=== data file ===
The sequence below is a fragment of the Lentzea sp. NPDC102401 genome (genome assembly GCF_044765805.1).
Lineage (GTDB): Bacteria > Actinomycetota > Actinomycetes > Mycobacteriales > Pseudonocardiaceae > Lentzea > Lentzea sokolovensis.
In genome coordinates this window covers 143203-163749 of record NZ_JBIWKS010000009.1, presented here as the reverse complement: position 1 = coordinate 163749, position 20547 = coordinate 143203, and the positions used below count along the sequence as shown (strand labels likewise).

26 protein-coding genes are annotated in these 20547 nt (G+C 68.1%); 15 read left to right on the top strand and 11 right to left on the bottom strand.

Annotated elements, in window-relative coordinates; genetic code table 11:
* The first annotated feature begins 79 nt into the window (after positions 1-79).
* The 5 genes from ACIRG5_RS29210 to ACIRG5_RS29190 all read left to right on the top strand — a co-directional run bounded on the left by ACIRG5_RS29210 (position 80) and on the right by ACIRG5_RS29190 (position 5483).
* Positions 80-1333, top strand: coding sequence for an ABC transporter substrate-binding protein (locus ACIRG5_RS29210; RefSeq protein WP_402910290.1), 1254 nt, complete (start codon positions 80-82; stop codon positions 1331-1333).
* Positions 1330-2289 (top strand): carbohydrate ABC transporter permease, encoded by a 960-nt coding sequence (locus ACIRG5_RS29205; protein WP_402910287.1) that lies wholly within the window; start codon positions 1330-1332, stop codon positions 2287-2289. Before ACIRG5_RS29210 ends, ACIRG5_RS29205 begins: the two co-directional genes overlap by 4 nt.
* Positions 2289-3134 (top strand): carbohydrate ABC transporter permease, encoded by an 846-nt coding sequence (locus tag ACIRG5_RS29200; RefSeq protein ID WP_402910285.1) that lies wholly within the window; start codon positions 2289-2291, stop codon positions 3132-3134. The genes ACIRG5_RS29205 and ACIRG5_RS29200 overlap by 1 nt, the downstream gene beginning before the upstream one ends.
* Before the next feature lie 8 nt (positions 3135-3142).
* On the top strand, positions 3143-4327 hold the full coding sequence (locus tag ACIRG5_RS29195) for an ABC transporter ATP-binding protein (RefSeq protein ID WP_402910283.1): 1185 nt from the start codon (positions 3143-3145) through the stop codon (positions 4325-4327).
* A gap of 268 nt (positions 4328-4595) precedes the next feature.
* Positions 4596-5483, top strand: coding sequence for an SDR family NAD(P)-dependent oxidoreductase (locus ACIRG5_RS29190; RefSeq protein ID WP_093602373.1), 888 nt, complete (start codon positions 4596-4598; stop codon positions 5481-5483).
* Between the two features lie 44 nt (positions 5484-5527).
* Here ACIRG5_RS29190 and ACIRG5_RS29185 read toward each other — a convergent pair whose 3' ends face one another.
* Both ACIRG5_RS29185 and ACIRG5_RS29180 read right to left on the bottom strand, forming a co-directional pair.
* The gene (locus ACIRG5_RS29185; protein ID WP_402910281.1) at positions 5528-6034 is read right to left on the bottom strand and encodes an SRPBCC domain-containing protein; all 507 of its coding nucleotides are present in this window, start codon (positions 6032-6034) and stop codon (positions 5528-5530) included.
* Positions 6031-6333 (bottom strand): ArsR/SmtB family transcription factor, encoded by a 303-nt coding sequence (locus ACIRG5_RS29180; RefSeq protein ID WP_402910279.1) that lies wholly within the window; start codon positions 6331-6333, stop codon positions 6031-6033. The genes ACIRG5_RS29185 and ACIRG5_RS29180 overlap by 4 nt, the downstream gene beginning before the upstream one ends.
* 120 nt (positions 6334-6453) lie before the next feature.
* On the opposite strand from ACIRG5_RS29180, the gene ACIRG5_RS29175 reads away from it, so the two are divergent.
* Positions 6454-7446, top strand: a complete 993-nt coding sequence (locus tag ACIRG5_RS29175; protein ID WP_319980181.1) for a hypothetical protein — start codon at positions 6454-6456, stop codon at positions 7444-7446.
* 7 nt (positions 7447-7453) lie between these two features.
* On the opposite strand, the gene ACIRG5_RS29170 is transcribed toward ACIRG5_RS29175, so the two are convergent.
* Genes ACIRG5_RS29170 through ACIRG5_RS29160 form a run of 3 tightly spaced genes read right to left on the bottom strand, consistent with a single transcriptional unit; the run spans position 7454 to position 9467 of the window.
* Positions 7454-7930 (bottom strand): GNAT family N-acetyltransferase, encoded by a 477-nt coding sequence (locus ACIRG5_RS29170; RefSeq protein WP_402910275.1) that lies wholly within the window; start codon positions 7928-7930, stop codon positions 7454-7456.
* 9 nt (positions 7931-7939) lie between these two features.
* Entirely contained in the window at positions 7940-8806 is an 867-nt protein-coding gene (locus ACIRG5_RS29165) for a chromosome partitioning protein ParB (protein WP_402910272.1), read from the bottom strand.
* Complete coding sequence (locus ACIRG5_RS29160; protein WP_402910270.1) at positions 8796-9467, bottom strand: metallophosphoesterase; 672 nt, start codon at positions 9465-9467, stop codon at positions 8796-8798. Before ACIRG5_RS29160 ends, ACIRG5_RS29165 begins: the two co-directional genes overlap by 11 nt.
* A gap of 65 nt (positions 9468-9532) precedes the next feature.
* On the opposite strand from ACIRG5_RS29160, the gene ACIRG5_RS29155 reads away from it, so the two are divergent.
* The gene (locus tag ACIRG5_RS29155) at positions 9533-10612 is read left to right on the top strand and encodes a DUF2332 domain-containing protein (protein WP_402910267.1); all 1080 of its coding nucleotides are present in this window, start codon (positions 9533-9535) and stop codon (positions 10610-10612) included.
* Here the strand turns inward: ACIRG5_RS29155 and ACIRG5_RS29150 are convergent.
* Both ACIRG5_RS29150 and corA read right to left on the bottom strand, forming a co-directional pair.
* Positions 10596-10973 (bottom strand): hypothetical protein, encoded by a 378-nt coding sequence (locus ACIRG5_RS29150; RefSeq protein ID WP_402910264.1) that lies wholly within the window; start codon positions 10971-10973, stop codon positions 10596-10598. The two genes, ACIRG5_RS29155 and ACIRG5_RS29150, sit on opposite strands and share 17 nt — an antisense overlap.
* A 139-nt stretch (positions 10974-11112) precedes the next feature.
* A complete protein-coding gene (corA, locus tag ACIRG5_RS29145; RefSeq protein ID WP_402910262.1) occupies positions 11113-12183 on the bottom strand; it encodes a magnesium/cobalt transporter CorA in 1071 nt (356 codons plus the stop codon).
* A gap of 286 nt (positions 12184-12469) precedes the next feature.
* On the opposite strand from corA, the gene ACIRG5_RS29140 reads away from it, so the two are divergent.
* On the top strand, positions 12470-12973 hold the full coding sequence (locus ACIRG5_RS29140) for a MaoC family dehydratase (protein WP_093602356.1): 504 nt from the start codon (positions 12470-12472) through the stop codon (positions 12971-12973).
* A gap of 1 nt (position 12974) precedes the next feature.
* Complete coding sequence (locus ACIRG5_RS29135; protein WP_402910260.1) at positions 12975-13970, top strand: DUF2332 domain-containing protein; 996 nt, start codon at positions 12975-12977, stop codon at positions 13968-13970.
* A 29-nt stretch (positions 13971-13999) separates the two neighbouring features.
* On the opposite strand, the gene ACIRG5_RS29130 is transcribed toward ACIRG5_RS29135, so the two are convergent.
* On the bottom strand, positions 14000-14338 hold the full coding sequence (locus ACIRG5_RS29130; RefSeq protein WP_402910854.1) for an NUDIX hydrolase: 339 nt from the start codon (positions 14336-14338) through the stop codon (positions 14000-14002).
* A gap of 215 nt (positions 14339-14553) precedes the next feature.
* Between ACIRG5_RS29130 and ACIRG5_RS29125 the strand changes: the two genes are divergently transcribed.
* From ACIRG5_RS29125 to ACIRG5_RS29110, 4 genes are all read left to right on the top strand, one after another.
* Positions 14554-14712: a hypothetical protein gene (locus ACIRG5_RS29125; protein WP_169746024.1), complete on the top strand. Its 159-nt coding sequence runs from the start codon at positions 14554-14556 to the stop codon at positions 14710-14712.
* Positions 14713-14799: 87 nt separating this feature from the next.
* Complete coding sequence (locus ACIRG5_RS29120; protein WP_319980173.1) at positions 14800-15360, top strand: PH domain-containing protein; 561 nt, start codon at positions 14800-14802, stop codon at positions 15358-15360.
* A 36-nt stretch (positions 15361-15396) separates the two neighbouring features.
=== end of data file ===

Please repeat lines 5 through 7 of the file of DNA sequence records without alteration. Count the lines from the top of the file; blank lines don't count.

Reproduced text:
Annotated elements, in window-relative coordinates; genetic code table 11:
* The first annotated feature begins 79 nt into the window (after positions 1-79).
* The 5 genes from ACIRG5_RS29210 to ACIRG5_RS29190 all read left to right on the top strand — a co-directional run bounded on the left by ACIRG5_RS29210 (position 80) and on the right by ACIRG5_RS29190 (position 5483).